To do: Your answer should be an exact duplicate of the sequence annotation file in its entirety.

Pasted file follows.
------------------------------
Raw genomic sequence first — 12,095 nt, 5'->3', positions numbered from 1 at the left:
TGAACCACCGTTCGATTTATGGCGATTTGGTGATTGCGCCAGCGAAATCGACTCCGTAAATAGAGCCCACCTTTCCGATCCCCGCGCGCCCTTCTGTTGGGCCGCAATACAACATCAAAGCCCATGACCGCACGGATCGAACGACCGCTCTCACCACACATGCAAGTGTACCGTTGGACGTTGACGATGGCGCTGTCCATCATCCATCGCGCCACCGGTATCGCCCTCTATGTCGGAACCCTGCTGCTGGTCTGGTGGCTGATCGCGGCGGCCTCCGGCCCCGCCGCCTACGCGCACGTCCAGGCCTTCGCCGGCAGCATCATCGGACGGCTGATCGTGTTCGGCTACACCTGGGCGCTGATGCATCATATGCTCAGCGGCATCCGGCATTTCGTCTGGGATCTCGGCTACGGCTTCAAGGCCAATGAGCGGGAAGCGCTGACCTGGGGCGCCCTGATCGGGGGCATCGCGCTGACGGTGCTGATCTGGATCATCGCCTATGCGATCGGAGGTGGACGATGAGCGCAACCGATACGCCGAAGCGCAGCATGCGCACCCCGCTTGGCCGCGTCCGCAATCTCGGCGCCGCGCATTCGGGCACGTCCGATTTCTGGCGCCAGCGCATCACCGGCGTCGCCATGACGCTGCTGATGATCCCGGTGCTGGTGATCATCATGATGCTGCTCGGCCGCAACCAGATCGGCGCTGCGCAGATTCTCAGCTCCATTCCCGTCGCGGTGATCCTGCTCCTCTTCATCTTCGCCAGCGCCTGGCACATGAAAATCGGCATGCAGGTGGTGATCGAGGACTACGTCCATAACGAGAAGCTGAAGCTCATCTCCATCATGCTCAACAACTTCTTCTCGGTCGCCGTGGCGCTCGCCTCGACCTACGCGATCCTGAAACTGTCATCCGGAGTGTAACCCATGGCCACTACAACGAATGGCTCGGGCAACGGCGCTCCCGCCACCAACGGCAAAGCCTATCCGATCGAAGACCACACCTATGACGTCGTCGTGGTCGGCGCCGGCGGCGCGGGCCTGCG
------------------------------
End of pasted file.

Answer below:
Raw genomic sequence first — 12,095 nt, 5'->3', positions numbered from 1 at the left:
TGAACCACCGTTCGATTTATGGCGATTTGGTGATTGCGCCAGCGAAATCGACTCCGTAAATAGAGCCCACCTTTCCGATCCCCGCGCGCCCTTCTGTTGGGCCGCAATACAACATCAAAGCCCATGACCGCACGGATCGAACGACCGCTCTCACCACACATGCAAGTGTACCGTTGGACGTTGACGATGGCGCTGTCCATCATCCATCGCGCCACCGGTATCGCCCTCTATGTCGGAACCCTGCTGCTGGTCTGGTGGCTGATCGCGGCGGCCTCCGGCCCCGCCGCCTACGCGCACGTCCAGGCCTTCGCCGGCAGCATCATCGGACGGCTGATCGTGTTCGGCTACACCTGGGCGCTGATGCATCATATGCTCAGCGGCATCCGGCATTTCGTCTGGGATCTCGGCTACGGCTTCAAGGCCAATGAGCGGGAAGCGCTGACCTGGGGCGCCCTGATCGGGGGCATCGCGCTGACGGTGCTGATCTGGATCATCGCCTATGCGATCGGAGGTGGACGATGAGCGCAACCGATACGCCGAAGCGCAGCATGCGCACCCCGCTTGGCCGCGTCCGCAATCTCGGCGCCGCGCATTCGGGCACGTCCGATTTCTGGCGCCAGCGCATCACCGGCGTCGCCATGACGCTGCTGATGATCCCGGTGCTGGTGATCATCATGATGCTGCTCGGCCGCAACCAGATCGGCGCTGCGCAGATTCTCAGCTCCATTCCCGTCGCGGTGATCCTGCTCCTCTTCATCTTCGCCAGCGCCTGGCACATGAAAATCGGCATGCAGGTGGTGATCGAGGACTACGTCCATAACGAGAAGCTGAAGCTCATCTCCATCATGCTCAACAACTTCTTCTCGGTCGCCGTGGCGCTCGCCTCGACCTACGCGATCCTGAAACTGTCATCCGGAGTGTAACCCATGGCCACTACAACGAATGGCTCGGGCAACGGCGCTCCCGCCACCAACGGCAAAGCCTATCCGATCGAAGACCACACCTATGACGTCGTCGTGGTCGGCGCCGGCGGCGCGGGCCTGCG